Amazon (NASDAQ:AMZN) is already the connected smart home leader, thanks to its Echo smart speakers and accessories like its Cloud Cam security cameras and Ring doorbell cams. But now the company is going after the “connected” part of the equation. Yesterday evening, AMZN announced that it is buying Eero, a startup that helped to kick off the popularity of mesh Wi-Fi routers.
So, what does this acquisition mean for both Amazon and Eero?
Amazon Announces Eero Acquisition
Just an hour after markets closed on Monday, Amazon sent out a press release announcing it had signed an agreement to acquire Eero, a startup that makes mesh Wi-Fi routers. Founded in 2014, San Francisco-based Eero was first to market with a mesh Wi-Fi system for the home.
AMZN’s SVP of Amazon Devices and Services had this to say:
“We are incredibly impressed with the eero team and how quickly they invented a WiFi solution that makes connected devices just work. We have a shared vision that the smart home experience can get even easier, and we’re committed to continue innovating on behalf of customers.”
Terms of the acquisition were not disclosed.
Why Buy a Router company … And Why Eero?
For Amazon, buying Eero solidifies its position as a dominant smart home player. It leaped to the smart home forefront with the success of its Echo smart speakers and Fire TV media streamers. From there, the company began to methodically fill out its smart home offerings, with a growing range of Alexa-powered smart devices, and the release of its Cloud Cam indoor security cameras.
Amazon also acquired other successful companies that specialized in smart home products. Just over a year ago, Amazon bought Ring, a startup that made a popular smart doorbell.
All of these connected, smart home devices rely on Wi-Fi. So it only makes sense that Amazon would want the ability to control that aspect as well. And the way to do that is by offering its own Wi-Fi routers.
Doing so lets Amazon sell a complete package to consumers, and by controlling the router the company also has the opportunity to tweak performance to improve its connected smart products.
Why choose Eero? There are several reasons.
The primary one is that Eero is a mesh Wi-Fi pioneer. Mesh routers tend to be more expensive than traditional Wi-Fi routers, but they have big advantages. Mesh systems offer blanket wireless coverage for a home, and they’re designed to deliver performance with a large number of devices connected — ideal for smart home setups.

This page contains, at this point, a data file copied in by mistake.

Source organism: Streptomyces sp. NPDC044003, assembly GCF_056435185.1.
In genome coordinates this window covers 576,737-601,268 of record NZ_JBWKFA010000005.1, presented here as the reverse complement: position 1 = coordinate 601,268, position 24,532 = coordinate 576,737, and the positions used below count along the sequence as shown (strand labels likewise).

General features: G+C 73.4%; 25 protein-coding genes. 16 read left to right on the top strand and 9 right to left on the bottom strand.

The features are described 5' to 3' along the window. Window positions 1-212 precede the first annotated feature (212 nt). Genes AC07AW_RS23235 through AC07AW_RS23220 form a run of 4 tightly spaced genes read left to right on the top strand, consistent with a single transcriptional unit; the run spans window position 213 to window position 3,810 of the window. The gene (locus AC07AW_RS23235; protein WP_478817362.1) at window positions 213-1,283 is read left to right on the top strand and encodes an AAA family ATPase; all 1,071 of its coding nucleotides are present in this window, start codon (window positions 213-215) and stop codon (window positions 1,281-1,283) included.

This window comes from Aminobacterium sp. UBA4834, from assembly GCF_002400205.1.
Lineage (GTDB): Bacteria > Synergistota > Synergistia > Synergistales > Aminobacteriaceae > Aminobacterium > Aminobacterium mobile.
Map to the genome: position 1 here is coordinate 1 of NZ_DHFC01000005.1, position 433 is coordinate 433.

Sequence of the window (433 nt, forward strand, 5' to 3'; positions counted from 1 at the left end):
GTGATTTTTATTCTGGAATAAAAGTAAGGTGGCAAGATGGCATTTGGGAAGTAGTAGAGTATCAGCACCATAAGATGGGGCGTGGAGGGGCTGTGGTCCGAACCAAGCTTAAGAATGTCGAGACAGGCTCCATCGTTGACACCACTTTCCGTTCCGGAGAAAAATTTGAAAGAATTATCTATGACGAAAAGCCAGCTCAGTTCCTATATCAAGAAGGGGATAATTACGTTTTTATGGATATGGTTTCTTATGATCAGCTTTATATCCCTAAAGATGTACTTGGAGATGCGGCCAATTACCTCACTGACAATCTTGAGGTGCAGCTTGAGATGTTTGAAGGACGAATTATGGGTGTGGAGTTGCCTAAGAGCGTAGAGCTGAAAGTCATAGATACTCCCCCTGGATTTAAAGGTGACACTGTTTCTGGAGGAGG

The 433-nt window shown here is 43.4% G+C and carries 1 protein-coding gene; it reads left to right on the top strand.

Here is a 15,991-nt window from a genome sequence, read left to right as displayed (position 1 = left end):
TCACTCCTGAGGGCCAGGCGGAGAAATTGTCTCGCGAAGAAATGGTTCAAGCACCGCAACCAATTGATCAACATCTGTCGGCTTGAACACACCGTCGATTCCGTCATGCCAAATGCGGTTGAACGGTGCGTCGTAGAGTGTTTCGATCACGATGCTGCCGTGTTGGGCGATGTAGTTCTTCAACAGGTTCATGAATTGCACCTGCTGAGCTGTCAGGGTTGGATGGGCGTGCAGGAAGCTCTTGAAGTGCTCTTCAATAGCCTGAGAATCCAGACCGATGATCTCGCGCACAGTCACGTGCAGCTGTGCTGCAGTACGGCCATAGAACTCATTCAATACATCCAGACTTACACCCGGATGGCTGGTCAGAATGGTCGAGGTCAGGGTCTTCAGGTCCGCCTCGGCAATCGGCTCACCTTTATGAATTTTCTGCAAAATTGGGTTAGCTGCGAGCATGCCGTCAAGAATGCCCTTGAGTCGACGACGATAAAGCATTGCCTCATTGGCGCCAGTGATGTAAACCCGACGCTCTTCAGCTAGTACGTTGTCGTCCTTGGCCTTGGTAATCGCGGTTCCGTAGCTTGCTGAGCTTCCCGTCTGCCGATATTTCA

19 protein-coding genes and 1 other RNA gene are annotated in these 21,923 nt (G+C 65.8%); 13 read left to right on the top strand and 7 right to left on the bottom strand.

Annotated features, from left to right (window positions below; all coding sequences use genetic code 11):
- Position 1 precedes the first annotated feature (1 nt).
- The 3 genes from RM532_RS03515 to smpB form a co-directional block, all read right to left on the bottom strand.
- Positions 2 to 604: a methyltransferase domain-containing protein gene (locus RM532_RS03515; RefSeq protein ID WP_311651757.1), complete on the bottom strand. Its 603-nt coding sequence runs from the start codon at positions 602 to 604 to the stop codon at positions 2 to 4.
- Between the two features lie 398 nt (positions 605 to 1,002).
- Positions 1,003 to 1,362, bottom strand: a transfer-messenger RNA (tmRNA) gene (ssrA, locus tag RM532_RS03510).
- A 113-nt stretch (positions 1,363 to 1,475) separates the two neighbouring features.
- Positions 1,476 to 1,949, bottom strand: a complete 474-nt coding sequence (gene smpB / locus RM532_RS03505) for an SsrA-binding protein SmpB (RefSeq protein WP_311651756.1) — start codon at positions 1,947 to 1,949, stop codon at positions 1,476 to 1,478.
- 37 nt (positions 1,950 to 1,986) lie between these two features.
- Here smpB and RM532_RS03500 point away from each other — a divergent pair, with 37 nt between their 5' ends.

Mesh systems are also smaller and designed to blend in with home decor, they tend to be easier to set up, and once running they are highly automated including automatic security updates.
Google WiFi is a mesh system, and Amazon would want its own solution to match its primary smart home competitor’s. As a small company focused on one thing — mesh home Wi-Fi routers — Eero would be easier to integrate into Amazon’s lineup than other companies that offer mesh routers as part of a larger product line. Not to mention less expensive (not that Amazon, with its deep pockets, couldn’t afford a larger acquisition).
Finally, Eero is popular and its products are well regarded.
Apple’s Router Strategy Is … Out of Sync
With the Eero acquisition, Amazon and Google are now both in the home Wi-Fi game. Another tech giant is noticeably missing from that picture: Apple (NASDAQ:AAPL).
Ironically, Apple was actually a long-time maker of home Wi-Fi routers. It had been selling its Airport line of Wi-Fi routers since 1999 before beginning to wind down the division in 2016 and soon exiting the business altogether. After making a name for selling stylish and easy to operate home Wi-Fi routers, Apple no longer has a presence in the market — just as the Wi-Fi-powered smart home is taking off, and its primary smart home competitors are offering routers of their own.
Apple’s strategy seems a little out of sync here …
There’s no word on whether AMZN will re-brand Eero once the acquisition is finalized, or keep the name for its new mesh Wi-Fi routers. The company will have to deal with several challenges in selling its own routers. The first is pricing: at $279 for the base unit, Eero is $150 more than the base Google WiFi system.
The bigger challenge is likely to be public perception: Will privacy-conscious consumers trust Amazon to potentially have access to everything they do online from home?
As of this writing, Brad Moon did not hold a position in any of the aforementioned securities.
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